As we climbed out I handed control back to the student and said “I think that’s enough for today’s lesson!” As he flew us back I was trying to process exactly what had happened and why we had dropped the way we did – also why the hell were we flying away and not just a wreck in the field! It was a very quiet cockpit on the flight home. Once we returned to base I debriefed the very quiet and very shocked student and discussed the wind shear. It was with great relief I cancelled the remaining lessons as I didn’t really feel like flying for the rest of the day.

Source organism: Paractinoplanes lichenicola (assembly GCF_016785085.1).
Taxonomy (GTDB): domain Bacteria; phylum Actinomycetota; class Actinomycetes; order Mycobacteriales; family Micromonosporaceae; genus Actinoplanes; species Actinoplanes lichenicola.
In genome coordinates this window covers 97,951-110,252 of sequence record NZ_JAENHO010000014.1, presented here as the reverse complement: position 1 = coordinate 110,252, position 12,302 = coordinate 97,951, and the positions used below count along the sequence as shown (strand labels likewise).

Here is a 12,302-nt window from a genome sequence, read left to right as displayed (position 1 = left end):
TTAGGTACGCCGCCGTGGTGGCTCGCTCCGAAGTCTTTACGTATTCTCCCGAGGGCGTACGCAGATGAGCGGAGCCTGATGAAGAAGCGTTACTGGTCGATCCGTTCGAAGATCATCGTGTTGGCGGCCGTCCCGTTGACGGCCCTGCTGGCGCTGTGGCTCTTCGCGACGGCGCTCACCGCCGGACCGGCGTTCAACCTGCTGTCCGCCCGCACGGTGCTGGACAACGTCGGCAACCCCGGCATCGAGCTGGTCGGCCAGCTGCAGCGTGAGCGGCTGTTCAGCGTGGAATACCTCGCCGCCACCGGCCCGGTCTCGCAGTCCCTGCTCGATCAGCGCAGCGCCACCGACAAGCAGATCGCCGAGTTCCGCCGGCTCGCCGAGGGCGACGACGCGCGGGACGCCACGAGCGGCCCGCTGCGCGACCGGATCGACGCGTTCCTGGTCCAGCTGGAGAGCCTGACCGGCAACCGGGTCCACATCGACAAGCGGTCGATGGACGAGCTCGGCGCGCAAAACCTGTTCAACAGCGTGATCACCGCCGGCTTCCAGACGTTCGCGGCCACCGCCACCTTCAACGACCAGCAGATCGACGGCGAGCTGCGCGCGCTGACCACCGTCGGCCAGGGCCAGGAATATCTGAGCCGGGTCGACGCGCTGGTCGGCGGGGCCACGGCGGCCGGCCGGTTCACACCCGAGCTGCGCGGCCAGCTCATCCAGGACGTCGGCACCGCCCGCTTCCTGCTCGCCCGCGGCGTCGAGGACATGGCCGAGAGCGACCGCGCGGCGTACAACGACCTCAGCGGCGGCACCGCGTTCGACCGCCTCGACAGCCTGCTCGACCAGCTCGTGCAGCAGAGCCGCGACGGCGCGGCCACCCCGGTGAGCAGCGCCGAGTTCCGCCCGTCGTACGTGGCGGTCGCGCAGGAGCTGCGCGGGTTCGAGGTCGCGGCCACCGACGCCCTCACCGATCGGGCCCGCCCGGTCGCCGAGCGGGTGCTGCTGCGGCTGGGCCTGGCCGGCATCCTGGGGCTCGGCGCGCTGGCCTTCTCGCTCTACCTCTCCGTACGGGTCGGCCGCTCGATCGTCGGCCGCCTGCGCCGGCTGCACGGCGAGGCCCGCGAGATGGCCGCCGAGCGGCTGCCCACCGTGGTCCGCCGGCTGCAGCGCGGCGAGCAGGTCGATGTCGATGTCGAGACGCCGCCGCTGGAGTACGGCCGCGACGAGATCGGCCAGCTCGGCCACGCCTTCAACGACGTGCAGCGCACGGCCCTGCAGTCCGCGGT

In retrospect and having relived the experience over and over I think we hit a large vertical windshear layer which happened at the worst possible time while we were auto-rotating with a high bank angle. I think we were very lucky. I’m sure we would have both died had we contacted the ground. All it would have taken was another foot of descent. At that speed the skids would have dug in and we would have rolled forward. In the R22 there is no protection in the front of the aircraft and it would have been like being in a car crash whilst sitting on the bonnet. It still gives me shudders thinking about it. I have often thought what would I have done differently and the only thing I would have changed (with the knowledge I had at the time) would have been to not say “I’ll show you how to do it!” That made me more committed than we needed to be. However If we had been on a normal straight in auto we still would have had problem’s. I did learn however that even though windshear and severe turbulence may not affect you for hundreds of flights it is insidious and only needs to give you a bad day once. Although I no longer instruct I am now very wary of these conditions and came out much the wiser – and fortunately with nothing more than a bruised ego!